Is dealing with his more orthodox Islamic allies easy? Anwar smiles, ruefully. “From time to time they would object to Elton John coming to the country,” he says, “or to Beyoncé for dressing too sexily.” But, beyond that, he says the three opposition parties agree on the need for basic rights and freedoms. His own beliefs help cement the consensus, he says: “If it was some non-Muslim, they’d think that I was a bit wishy-washy and easy, but, no, I’m a Muslim. People ask, ‘Do you believe in the Koran?’ and I can say ‘Yes.’ ”
Pushing a little, I ask whether he would allow hudud, a controversial form of sharia law that involves corporal punishment for certain crimes, to be introduced in Malaysia. He looks pained, and exhales slowly before admitting this is “one of the more difficult issues I have to deal with”. There follows a lengthy exercise in square-circling, in which he refuses to rule out their introduction but says they would need to be in line with other rights and also to have widespread pubic support. “We must reach a consensus, which is not possible in the foreseeable future, but what if you’re given a situation where all Malaysians agree? Who am I to say no?” The explanation has a kind of logic, but it is also unsatisfying.
Anwar has by now finished eating, and is dipping his fingers in a bowl of warm water. I ask him how he found the meal. “Very heavy, but very delicious,” he says, before singling out the lassi for special commendation. Our time is drawing short so we pass on pudding and order coffee, which Anwar has with honey.
I put the question that has been on my mind throughout, namely whether all this quoting of Rawls and Shakespeare is little more than an alluring put-on to gain admirers abroad. For the first time he seems riled. “I quote Shakespeare in Kuala Lumpur and the Koran in the Muslim villages but the message is consistent—and coherent,” he says. The response is his most passionate, and comes with more hand waving than normal.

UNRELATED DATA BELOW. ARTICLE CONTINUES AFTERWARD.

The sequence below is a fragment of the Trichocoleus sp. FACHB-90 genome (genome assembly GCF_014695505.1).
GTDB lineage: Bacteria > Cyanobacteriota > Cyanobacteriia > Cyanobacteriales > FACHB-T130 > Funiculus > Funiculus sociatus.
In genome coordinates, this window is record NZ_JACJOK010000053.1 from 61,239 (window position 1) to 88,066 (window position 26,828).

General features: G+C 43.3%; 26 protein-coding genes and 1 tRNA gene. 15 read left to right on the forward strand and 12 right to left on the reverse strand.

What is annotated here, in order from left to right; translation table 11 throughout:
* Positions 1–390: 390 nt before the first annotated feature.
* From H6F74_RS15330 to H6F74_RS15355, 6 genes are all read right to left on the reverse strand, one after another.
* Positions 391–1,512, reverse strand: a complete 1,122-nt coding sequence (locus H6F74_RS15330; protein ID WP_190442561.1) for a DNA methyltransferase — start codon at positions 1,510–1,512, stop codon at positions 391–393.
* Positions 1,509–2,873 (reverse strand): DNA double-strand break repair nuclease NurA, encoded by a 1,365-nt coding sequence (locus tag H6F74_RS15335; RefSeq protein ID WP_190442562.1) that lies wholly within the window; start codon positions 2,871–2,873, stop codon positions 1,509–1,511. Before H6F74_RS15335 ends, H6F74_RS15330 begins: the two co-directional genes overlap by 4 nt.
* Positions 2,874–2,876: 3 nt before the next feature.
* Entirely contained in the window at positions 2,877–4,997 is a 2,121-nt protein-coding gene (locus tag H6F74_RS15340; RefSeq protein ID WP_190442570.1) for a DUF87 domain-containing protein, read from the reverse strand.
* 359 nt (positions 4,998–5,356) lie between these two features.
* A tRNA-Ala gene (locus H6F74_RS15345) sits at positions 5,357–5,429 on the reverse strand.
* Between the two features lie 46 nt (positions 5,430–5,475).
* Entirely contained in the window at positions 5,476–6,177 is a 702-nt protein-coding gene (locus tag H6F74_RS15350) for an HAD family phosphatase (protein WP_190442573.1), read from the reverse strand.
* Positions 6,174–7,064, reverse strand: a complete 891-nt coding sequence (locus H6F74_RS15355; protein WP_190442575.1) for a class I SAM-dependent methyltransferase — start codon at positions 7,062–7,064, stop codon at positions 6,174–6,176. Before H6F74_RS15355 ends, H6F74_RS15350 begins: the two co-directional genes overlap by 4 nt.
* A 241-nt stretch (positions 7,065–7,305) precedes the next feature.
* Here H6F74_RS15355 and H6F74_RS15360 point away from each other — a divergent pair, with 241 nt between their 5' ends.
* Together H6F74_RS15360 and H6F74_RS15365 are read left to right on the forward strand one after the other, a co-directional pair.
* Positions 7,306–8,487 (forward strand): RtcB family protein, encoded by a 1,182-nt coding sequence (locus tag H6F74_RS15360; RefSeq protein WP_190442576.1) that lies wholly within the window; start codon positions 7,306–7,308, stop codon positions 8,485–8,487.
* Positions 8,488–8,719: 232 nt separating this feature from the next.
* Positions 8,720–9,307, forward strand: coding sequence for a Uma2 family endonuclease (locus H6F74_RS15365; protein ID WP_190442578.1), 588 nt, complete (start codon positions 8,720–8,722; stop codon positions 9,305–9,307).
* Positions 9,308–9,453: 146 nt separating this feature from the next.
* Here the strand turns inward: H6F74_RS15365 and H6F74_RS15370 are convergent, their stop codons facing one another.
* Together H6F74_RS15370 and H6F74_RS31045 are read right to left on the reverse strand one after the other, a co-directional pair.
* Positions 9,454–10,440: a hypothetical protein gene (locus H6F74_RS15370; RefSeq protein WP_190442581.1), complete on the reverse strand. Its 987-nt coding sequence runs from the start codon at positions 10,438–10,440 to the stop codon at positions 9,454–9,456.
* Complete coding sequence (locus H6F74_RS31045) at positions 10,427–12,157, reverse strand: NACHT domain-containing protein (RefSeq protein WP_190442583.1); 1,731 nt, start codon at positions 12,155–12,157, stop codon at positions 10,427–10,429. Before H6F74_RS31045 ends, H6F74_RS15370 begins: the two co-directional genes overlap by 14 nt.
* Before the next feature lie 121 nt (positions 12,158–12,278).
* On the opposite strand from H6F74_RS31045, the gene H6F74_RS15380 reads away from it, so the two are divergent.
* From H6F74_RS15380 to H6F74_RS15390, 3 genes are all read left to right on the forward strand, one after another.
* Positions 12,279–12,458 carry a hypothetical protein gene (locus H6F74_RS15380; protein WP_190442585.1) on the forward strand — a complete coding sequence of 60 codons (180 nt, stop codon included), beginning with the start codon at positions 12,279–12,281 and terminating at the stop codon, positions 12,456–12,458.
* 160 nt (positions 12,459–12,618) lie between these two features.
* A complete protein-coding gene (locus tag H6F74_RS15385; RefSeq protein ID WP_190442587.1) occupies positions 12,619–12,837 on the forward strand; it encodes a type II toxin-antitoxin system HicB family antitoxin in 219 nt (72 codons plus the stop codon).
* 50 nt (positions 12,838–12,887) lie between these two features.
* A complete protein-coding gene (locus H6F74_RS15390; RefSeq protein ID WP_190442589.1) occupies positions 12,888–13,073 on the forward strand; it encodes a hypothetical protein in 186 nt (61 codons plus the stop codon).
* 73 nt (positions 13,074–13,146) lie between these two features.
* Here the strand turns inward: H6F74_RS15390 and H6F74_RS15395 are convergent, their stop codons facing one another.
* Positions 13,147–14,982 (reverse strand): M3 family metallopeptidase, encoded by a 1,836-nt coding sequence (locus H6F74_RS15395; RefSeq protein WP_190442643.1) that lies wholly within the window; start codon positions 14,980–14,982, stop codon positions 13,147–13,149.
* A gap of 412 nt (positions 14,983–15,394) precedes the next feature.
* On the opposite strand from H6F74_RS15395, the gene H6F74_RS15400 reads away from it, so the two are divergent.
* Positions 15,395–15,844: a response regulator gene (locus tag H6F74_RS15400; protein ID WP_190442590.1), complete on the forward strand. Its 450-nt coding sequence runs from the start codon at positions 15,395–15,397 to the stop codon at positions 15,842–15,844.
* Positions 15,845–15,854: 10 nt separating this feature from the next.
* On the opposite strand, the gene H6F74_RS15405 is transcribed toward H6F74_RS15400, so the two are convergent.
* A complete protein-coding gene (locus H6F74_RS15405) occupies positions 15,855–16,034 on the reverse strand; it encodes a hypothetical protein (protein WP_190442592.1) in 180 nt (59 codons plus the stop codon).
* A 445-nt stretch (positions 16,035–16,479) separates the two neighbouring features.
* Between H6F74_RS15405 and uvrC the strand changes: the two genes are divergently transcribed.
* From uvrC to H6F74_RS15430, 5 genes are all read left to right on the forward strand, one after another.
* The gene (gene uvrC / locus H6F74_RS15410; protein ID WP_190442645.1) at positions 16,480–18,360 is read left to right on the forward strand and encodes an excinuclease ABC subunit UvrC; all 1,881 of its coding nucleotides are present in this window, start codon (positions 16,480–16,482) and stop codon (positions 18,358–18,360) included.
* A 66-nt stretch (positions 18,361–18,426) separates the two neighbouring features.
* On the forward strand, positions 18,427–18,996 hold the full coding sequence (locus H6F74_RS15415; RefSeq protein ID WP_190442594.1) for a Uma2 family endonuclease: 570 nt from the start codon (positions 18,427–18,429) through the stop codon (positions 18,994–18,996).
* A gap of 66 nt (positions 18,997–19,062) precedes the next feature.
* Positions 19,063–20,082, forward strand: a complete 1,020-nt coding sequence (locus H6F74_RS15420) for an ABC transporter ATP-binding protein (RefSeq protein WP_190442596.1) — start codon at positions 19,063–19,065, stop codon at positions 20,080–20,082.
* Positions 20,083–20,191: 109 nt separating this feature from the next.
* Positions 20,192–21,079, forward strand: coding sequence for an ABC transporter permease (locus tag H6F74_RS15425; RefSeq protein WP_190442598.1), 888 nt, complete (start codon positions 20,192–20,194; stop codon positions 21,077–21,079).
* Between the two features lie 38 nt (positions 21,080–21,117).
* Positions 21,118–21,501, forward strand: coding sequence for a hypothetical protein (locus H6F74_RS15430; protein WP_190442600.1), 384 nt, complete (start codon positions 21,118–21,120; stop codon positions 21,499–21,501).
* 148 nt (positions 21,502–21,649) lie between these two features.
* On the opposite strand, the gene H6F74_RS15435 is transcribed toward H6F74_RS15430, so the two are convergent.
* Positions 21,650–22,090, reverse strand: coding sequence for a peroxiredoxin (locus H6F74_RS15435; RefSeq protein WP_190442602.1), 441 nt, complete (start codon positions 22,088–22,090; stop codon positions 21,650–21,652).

The problem of his twin world views cuts the other way, he says, with his friendships with foreigners—and in particular Jewish foreigners—used against him by opponents. “For the past 13 years they have accused me of being a Jewish agent or befriending Jews,” he says. “In every village during elections these people put up photographs of me and Paul Wolfowitz.”
But, he continues, speaking of rural voters: “You gel with them if you talk about the Koran as the essence of freedom. ‘You are born free, you are all children of Adam, so why do you insult groups based on difference of race or religion or colour?’ ” Such attitudes are not popular with the orthodox religious establishment but he says the debate is healthy: “Oh, they say, ‘But it’s a different interpretation.’ Well, let the other sheiks counter me!” he concludes, tapping the side of a nearby mineral water bottle for emphasis.
Anwar has a reputation as a fiery public speaker, and, as we prepare to leave, I ask him if he is looking forward to heading back and starting the campaign. He says he is, and I believe him, although I can’t help but feel that he must wish his country didn’t require him to contort this way and that, to try to bring west and east together. As we part I wish him well for the journey ahead, in both senses. I suspect it might be the last time he quotes Shakespeare for some time.
This article originally appeared in Financial Times. Click here to read more coverage from the Weekend FT.
James Crabtree is the FT’s Mumbai correspondent.